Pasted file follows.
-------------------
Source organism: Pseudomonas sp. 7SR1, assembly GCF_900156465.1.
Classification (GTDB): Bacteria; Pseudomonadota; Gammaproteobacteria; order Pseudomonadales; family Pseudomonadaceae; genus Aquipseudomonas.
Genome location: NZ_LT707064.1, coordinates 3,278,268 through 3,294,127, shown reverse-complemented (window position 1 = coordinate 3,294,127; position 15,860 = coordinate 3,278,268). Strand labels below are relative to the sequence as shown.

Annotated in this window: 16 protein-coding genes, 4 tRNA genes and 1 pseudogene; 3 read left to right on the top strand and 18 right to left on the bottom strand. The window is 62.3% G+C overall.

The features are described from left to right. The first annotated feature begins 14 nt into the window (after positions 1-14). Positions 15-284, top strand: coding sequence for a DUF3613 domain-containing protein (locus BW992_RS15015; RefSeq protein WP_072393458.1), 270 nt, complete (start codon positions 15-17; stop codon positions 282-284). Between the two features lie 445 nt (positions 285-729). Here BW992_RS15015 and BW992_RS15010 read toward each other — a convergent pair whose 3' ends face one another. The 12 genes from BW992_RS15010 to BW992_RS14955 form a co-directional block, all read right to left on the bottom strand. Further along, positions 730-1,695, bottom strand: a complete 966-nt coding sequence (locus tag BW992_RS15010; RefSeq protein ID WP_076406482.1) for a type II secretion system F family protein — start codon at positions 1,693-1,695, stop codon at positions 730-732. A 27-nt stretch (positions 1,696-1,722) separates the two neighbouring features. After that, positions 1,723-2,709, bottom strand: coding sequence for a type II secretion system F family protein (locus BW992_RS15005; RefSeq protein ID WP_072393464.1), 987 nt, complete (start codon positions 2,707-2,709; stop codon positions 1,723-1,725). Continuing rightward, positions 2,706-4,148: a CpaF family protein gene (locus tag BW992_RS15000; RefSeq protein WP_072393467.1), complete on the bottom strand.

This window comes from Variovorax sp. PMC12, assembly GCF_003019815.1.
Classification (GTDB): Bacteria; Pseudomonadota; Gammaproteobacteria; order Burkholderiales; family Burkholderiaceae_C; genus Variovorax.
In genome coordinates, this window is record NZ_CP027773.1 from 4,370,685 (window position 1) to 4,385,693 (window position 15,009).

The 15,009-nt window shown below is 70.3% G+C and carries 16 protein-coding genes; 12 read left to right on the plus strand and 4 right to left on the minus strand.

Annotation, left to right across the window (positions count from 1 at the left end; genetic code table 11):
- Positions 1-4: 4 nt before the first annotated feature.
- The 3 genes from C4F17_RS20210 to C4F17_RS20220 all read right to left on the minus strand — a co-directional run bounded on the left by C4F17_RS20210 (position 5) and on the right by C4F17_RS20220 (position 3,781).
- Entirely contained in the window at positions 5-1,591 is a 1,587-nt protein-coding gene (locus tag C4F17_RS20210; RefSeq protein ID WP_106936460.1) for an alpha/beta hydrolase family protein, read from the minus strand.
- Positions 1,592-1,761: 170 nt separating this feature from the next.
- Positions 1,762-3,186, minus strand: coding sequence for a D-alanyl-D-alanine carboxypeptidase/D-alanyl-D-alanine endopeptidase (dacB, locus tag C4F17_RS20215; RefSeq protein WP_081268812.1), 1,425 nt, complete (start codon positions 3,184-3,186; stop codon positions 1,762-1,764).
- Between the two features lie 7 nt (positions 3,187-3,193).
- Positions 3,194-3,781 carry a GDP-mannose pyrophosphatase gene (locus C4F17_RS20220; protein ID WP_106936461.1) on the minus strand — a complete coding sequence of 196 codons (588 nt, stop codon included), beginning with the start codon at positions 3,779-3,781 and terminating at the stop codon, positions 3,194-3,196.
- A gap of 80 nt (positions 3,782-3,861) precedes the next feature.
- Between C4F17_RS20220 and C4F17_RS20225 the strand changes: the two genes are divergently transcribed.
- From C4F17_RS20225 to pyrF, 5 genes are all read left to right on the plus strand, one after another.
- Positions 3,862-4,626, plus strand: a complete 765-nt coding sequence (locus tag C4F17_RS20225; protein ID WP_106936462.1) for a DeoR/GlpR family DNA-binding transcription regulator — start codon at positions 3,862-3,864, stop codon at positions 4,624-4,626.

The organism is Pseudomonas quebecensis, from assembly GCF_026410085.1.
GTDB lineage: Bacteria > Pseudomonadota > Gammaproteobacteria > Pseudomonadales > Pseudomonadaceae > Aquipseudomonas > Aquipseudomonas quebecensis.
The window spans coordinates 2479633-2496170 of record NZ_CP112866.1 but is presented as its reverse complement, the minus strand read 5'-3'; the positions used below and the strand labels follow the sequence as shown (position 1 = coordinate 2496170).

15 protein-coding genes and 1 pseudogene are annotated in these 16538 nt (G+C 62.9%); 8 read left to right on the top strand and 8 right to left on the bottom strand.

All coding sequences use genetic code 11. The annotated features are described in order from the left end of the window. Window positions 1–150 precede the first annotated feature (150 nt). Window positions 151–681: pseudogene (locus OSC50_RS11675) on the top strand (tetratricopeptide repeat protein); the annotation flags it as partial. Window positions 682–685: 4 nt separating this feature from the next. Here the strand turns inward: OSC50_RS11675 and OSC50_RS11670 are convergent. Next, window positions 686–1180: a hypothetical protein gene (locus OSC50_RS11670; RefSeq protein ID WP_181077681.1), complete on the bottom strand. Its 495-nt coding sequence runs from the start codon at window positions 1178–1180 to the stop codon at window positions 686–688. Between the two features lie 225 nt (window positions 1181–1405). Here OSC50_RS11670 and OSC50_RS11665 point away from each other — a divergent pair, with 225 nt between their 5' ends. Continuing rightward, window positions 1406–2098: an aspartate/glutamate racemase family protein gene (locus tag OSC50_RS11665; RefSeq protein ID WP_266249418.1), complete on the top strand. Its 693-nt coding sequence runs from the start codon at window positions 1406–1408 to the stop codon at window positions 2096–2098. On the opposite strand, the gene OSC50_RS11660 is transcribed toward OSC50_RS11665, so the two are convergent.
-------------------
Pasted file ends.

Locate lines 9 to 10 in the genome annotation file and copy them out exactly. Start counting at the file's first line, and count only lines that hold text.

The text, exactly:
The 15,009-nt window shown below is 70.3% G+C and carries 16 protein-coding genes; 12 read left to right on the plus strand and 4 right to left on the minus strand.

Annotation, left to right across the window (positions count from 1 at the left end; genetic code table 11):